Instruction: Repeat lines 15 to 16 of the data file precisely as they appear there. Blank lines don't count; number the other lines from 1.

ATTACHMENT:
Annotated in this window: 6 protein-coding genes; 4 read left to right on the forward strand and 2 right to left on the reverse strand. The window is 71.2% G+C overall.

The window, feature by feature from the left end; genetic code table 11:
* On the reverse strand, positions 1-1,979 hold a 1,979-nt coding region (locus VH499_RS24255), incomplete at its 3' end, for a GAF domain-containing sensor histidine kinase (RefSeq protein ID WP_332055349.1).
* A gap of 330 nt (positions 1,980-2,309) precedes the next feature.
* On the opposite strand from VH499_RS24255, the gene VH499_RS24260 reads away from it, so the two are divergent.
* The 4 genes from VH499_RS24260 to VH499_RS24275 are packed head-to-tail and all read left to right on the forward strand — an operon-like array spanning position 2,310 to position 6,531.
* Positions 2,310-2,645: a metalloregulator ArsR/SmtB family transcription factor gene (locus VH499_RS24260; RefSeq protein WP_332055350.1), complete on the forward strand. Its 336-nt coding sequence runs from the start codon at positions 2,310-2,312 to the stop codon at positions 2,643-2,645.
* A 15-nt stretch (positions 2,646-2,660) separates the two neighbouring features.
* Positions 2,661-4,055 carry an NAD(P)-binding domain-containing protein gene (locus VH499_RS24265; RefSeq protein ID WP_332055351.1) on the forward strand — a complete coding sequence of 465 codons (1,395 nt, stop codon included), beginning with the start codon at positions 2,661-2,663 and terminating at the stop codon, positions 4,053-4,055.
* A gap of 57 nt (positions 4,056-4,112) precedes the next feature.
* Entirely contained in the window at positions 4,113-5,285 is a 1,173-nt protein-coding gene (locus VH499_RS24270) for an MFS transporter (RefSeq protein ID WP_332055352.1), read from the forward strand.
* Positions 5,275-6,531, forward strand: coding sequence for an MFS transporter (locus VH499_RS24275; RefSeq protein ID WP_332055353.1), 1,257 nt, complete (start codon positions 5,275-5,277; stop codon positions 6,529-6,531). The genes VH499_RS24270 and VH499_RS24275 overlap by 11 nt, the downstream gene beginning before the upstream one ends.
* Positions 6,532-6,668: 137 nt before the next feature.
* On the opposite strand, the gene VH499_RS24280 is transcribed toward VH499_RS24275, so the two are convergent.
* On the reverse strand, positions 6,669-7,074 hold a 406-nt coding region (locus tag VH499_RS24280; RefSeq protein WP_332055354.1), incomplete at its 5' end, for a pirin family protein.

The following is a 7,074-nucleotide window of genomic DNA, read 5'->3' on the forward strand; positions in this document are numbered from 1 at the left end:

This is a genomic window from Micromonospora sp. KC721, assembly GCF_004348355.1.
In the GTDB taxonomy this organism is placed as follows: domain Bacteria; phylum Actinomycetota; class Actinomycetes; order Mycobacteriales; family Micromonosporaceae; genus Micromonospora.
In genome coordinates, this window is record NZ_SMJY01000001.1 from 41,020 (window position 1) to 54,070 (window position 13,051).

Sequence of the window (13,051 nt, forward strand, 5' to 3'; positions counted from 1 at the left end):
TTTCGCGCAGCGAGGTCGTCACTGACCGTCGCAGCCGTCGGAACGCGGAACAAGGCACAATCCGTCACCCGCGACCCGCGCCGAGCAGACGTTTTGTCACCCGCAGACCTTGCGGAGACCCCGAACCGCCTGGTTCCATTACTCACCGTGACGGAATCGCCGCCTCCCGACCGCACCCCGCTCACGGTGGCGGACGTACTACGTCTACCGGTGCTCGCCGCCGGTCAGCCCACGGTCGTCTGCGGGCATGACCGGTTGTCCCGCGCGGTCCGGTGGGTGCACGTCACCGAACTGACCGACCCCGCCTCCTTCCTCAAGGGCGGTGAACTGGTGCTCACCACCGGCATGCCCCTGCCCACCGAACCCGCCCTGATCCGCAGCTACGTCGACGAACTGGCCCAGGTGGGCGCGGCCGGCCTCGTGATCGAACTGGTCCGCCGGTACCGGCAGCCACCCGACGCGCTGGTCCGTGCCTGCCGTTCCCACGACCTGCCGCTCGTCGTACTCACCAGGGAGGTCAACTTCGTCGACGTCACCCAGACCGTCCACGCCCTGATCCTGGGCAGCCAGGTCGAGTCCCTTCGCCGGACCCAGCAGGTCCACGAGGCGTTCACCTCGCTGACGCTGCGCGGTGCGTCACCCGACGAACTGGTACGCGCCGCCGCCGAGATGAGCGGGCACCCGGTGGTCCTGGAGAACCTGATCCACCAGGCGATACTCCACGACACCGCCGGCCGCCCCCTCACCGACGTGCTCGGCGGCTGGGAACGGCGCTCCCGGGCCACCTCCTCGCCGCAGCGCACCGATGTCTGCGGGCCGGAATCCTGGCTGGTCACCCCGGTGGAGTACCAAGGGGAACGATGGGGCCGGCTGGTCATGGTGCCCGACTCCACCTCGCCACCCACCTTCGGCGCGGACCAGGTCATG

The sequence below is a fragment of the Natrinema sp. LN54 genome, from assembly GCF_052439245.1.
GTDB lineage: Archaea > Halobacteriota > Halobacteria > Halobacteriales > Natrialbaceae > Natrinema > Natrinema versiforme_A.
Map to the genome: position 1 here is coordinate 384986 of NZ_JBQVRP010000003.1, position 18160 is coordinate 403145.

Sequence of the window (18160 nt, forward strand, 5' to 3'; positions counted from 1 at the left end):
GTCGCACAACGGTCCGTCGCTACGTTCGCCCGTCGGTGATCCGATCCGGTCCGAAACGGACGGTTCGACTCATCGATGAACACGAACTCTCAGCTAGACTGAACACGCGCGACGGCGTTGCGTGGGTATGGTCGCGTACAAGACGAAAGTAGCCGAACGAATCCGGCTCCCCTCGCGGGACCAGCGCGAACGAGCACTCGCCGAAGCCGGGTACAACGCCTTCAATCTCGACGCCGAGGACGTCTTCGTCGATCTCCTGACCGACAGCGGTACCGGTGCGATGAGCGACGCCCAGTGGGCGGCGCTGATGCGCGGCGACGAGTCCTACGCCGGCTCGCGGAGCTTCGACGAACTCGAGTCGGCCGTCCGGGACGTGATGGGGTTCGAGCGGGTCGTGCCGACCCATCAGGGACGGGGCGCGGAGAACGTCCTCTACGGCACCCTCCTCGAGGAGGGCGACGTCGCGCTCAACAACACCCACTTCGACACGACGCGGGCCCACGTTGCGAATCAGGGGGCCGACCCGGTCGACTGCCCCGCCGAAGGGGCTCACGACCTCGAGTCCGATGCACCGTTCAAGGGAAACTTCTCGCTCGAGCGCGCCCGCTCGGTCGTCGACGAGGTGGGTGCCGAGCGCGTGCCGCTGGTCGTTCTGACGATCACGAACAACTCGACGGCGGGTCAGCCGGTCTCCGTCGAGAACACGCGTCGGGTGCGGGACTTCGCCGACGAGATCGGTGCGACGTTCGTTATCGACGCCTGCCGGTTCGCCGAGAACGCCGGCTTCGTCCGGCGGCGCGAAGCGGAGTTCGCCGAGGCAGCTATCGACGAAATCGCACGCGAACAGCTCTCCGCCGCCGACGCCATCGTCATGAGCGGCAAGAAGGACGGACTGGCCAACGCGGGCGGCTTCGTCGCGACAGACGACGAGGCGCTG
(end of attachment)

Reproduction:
* On the reverse strand, positions 6,669-7,074 hold a 406-nt coding region (locus tag VH499_RS24280; RefSeq protein WP_332055354.1), incomplete at its 5' end, for a pirin family protein.

The following is a 7,074-nucleotide window of genomic DNA, read 5'->3' on the forward strand; positions in this document are numbered from 1 at the left end: